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Examiner
  • Stars of the arts

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  • For Fort Osage High School graduate Ashlee Burlile, it was the encouragement and professional advice she received from instructors that kept her attending the George Caleb Bingham Academy of the Arts the past three years.
    “They allowed me to experiment with different kinds of media,” she said about the academy. “They always encouraged me and never harshly criticized my work.”
    What’s billed as the only summer school of its kind in the nation had its 18th graduating ceremony Wednesday at Truman High School’s auditorium. Eighty-seven students from nearly 20 schools throughout the Kansas City metropolitan area graduated from the five-week program in areas of creative writing, music, theater and visual art. This particular class also had the distinction of having a theater student, Lance Lanier of Lee’s Summit, attend the academy a record five times.
    When asked to describe Academy, the words “encouraging” and “opportunity” came to the minds of both students and faculty.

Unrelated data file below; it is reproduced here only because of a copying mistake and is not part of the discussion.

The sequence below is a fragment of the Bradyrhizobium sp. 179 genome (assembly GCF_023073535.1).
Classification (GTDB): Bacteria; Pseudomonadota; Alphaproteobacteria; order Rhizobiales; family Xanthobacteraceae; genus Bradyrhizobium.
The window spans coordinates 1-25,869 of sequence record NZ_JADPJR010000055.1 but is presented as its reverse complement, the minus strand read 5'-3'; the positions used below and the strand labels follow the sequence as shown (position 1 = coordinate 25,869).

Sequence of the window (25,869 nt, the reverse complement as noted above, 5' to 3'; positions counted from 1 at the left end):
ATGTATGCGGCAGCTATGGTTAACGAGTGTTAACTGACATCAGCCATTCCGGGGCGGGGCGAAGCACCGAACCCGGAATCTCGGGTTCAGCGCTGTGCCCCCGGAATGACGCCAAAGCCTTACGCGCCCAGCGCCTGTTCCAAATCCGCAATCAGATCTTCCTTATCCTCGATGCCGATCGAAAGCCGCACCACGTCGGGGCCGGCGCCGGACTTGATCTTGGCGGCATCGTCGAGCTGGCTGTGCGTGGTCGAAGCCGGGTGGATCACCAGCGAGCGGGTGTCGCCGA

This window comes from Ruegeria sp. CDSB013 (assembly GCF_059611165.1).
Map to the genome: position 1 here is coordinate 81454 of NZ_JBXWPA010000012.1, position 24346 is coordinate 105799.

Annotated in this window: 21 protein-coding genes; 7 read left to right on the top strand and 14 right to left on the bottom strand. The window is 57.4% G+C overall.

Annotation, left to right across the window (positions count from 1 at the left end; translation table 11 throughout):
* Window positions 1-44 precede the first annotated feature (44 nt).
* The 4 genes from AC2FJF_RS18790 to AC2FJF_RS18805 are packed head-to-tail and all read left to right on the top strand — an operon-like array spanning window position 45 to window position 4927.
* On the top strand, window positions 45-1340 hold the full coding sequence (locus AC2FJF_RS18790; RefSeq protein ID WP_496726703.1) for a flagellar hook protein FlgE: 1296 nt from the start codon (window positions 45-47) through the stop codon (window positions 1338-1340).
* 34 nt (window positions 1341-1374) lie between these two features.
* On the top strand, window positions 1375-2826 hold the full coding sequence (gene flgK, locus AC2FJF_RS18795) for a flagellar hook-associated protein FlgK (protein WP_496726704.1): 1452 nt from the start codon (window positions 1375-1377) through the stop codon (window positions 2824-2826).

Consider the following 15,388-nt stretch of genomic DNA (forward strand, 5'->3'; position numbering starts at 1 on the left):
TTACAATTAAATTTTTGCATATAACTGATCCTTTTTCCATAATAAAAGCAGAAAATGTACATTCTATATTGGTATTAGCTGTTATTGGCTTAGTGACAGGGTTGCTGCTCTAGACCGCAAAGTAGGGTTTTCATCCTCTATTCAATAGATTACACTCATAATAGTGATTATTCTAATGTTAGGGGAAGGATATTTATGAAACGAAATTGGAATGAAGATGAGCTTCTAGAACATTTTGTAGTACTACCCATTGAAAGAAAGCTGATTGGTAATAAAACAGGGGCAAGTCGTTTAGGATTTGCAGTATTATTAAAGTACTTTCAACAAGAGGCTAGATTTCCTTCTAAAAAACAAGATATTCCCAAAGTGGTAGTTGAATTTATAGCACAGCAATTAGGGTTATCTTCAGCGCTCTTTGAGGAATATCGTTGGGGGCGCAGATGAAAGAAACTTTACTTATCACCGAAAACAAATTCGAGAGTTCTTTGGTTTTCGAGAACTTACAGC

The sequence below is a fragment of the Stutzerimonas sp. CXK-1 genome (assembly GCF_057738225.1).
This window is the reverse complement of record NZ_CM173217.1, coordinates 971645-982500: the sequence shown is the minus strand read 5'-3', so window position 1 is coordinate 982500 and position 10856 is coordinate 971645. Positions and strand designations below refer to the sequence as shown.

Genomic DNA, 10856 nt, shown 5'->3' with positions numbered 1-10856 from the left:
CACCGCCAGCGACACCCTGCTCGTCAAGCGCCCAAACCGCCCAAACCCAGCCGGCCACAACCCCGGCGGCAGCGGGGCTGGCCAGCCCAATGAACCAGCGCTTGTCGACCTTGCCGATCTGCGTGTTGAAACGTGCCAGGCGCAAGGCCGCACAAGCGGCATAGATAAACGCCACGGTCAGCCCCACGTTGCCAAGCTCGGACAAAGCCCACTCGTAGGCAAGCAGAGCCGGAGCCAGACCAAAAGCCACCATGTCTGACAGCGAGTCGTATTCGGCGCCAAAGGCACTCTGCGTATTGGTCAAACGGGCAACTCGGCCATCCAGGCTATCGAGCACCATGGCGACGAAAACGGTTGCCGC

“So often we forget the fine arts,” Independence Superintendent Dale Herl told those in attendance at the graduation ceremony. “The George Caleb Bingham Academy gives opportunities to students they may not be able to have.”
    One notable example of opportunity was music student Brooke Cottrell. The William Chrisman High School senior is visually handicapped, yet danced gracefully onstage with her fellow students during the showcase portion of the program and was also presented an award by Herl for her dedication.
    Director Molly Clemons said students who are interested in enrolling at the academy next summer must fill out an application, along with submitting examples of their work, depending on their area of art. For instance, creative writers must submit a portfolio of compositions, while live performance artists either have to recite a monologue or provide a recording of a past performance.
    Followed by the graduation was the showcase of performance art with the theme, “100 Years Ago.” Silent movie sketches, vaudeville acts and ragtime jazz were performed by students to commemorate the 100th anniversary of the start of World War I this past Saturday plus the 100th birthday of the McCoy school building, 1108 S. Pearl Street in Independence where the Bingham Academy offices are located. Clemons said students also got the opportunity to visit the World War I Museum in Kansas City to gain a better understanding of the era.
    As for Burlile, she said the academy’s guest speakers have helped her hone her craft. She is continuing her passion of art by attending Full Sail University in Florida this fall where she hopes to become a concept artist in the video game industry.

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